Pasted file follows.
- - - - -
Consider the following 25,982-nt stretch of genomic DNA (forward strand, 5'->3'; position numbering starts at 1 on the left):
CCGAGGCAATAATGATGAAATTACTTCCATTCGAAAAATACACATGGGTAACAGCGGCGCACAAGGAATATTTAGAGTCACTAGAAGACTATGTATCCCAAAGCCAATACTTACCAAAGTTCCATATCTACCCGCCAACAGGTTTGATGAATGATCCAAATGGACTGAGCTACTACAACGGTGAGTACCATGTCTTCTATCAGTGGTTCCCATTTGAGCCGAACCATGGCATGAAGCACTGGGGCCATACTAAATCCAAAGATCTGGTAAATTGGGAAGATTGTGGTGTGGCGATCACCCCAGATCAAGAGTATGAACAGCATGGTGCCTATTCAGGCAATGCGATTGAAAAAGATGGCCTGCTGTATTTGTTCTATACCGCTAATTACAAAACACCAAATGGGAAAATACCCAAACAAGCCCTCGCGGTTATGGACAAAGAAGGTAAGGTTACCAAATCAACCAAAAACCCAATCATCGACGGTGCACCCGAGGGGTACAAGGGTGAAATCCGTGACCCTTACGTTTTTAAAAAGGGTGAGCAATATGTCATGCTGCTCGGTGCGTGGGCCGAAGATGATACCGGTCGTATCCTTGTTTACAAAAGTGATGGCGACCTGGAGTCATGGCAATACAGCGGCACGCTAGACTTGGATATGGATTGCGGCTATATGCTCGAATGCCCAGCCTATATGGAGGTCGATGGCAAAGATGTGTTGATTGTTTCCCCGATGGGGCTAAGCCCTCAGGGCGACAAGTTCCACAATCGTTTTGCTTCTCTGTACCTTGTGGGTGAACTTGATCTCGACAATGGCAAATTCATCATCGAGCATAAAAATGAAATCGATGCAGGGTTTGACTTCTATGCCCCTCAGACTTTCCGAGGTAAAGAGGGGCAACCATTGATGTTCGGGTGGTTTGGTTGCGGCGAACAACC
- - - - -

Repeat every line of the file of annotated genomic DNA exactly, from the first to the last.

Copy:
Consider the following 25,982-nt stretch of genomic DNA (forward strand, 5'->3'; position numbering starts at 1 on the left):
CCGAGGCAATAATGATGAAATTACTTCCATTCGAAAAATACACATGGGTAACAGCGGCGCACAAGGAATATTTAGAGTCACTAGAAGACTATGTATCCCAAAGCCAATACTTACCAAAGTTCCATATCTACCCGCCAACAGGTTTGATGAATGATCCAAATGGACTGAGCTACTACAACGGTGAGTACCATGTCTTCTATCAGTGGTTCCCATTTGAGCCGAACCATGGCATGAAGCACTGGGGCCATACTAAATCCAAAGATCTGGTAAATTGGGAAGATTGTGGTGTGGCGATCACCCCAGATCAAGAGTATGAACAGCATGGTGCCTATTCAGGCAATGCGATTGAAAAAGATGGCCTGCTGTATTTGTTCTATACCGCTAATTACAAAACACCAAATGGGAAAATACCCAAACAAGCCCTCGCGGTTATGGACAAAGAAGGTAAGGTTACCAAATCAACCAAAAACCCAATCATCGACGGTGCACCCGAGGGGTACAAGGGTGAAATCCGTGACCCTTACGTTTTTAAAAAGGGTGAGCAATATGTCATGCTGCTCGGTGCGTGGGCCGAAGATGATACCGGTCGTATCCTTGTTTACAAAAGTGATGGCGACCTGGAGTCATGGCAATACAGCGGCACGCTAGACTTGGATATGGATTGCGGCTATATGCTCGAATGCCCAGCCTATATGGAGGTCGATGGCAAAGATGTGTTGATTGTTTCCCCGATGGGGCTAAGCCCTCAGGGCGACAAGTTCCACAATCGTTTTGCTTCTCTGTACCTTGTGGGTGAACTTGATCTCGACAATGGCAAATTCATCATCGAGCATAAAAATGAAATCGATGCAGGGTTTGACTTCTATGCCCCTCAGACTTTCCGAGGTAAAGAGGGGCAACCATTGATGTTCGGGTGGTTTGGTTGCGGCGAACAACC